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Stephen Sanchez's album 'Angel Face' takes you back in time


Stephen Sanchez is a 20-year-old with an old soul.


STEPHEN SANCHEZ: (Singing) There must be something about her.

SIMON: On his debut album, "Angel Face," Stephen Sanchez imagines a vintage world in which a troubadour falls in love with the girlfriend of a mob boss.


SANCHEZ: (Singing) She was kinder to me than most girls would ever be. I'm over the moon.

SIMON: Stephen Sanchez joins us now from New York. How are you?

SANCHEZ: Really well. How are you?

SIMON: Fine, thank you. And tell us this story about this wonderful voice encountering Evangeline and what they see in each other.

SANCHEZ: So the Troubadour Sanchez, he's this famous crooner whose career launches in 1958 after playing on the "Connie Co Show" with his band The Moon Crests. And they skyrocketed to fame over years, and they're touring. And I mean, it's such a wild story of their, just, musical success, which then turns into this singular career, the Troubadour Sanchez, you know, because of his mighty voice that's leading the charge. Six years into his career - now it's 1964 - he lands a residency at this club called The Angel, which is owned by a club owner named Hunter. To the Troubadour's knowledge, he does not know that Hunter is a mob boss who is dating Evangeline, whom the Troubadour meets at The Angel Club when he first arrives there. And Evangeline is waiting for Hunter to arrive at The Angel Club. And so the two meet - the Troubadour and Evangeline - and their love is next to immediate. The Troubadour is tired of all the fame and the glory. Like, he wants to run from that. And for Evangeline, she doesn't want this life of crime and of fear, but she wants one of love and of gentleness.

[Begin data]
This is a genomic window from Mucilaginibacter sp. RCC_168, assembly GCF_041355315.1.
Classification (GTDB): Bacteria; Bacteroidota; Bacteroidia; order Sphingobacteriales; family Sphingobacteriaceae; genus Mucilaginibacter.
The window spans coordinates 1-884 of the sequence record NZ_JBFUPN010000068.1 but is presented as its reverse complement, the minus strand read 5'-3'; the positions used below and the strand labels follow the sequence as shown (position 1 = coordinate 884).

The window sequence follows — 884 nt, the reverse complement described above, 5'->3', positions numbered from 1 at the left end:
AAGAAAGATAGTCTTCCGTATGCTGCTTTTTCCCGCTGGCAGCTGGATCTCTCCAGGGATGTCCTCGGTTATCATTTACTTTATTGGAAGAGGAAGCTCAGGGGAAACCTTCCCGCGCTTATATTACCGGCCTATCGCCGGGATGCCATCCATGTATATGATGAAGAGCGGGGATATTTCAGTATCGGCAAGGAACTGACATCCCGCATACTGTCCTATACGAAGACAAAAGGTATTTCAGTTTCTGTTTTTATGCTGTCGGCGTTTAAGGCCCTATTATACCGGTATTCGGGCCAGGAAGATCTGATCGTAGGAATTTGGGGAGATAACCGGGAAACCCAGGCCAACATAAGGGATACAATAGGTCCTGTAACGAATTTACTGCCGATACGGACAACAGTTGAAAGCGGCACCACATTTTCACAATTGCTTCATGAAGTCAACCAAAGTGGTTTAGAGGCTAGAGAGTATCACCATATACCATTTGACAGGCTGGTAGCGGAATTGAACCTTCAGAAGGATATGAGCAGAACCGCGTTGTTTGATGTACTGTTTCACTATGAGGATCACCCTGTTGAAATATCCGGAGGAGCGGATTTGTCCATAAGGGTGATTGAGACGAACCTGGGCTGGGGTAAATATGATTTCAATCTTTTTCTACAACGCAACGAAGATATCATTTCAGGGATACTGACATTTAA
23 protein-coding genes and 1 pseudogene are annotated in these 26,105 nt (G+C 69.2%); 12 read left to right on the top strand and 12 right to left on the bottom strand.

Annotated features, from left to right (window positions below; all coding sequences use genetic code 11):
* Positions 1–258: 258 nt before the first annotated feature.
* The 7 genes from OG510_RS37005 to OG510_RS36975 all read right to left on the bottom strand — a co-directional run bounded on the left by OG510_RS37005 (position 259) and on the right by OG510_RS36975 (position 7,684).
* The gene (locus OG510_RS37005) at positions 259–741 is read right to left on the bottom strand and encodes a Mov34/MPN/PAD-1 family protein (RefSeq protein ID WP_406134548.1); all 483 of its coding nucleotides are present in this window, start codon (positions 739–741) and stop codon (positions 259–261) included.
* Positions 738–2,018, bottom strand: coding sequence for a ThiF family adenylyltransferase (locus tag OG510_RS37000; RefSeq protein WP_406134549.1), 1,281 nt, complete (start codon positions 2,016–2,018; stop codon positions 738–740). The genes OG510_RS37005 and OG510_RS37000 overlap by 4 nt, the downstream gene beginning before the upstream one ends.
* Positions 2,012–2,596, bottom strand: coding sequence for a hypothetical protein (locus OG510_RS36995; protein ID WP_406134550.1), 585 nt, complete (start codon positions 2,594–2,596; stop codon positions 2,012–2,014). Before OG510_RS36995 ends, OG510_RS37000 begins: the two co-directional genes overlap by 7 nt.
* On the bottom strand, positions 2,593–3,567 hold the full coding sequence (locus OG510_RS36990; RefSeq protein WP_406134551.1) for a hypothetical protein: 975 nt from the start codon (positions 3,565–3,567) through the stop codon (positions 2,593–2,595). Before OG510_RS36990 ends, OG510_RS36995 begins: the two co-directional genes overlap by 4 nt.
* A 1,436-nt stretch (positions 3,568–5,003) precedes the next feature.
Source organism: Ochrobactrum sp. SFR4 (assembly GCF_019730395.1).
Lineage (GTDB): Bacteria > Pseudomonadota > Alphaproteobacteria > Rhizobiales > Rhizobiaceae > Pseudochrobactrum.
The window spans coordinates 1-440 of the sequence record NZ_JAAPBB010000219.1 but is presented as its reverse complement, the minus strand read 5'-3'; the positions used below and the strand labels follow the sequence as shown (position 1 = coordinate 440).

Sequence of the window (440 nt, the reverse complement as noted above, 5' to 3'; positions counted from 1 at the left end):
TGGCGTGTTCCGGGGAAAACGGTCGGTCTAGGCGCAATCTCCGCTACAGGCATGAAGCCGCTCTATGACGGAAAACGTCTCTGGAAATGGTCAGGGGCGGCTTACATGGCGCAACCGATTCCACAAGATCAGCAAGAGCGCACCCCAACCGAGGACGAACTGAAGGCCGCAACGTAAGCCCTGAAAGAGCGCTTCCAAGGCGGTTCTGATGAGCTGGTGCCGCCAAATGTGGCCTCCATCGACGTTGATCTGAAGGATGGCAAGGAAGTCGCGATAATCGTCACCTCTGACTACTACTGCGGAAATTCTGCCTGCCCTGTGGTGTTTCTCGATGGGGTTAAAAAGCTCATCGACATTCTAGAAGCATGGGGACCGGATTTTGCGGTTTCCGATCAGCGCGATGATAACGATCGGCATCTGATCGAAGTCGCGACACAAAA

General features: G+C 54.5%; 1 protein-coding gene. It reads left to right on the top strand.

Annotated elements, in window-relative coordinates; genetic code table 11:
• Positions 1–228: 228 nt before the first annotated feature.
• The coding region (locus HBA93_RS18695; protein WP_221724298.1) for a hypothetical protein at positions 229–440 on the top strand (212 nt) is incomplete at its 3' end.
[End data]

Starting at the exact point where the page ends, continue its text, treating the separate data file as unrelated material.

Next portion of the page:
SANCHEZ: (Singing) It must be more than I need you. More than I love you.

SIMON: Sounds like you've learned a lot about love.

SANCHEZ: I've learned more and more recently that grace is kind of the driving force that allows forgiveness and understanding. And I think this record for me is all that. It's all deep-rooted passion of longing and wanting to understand and be understood and all of its faults being seen, but, like, not shied away from but embraced.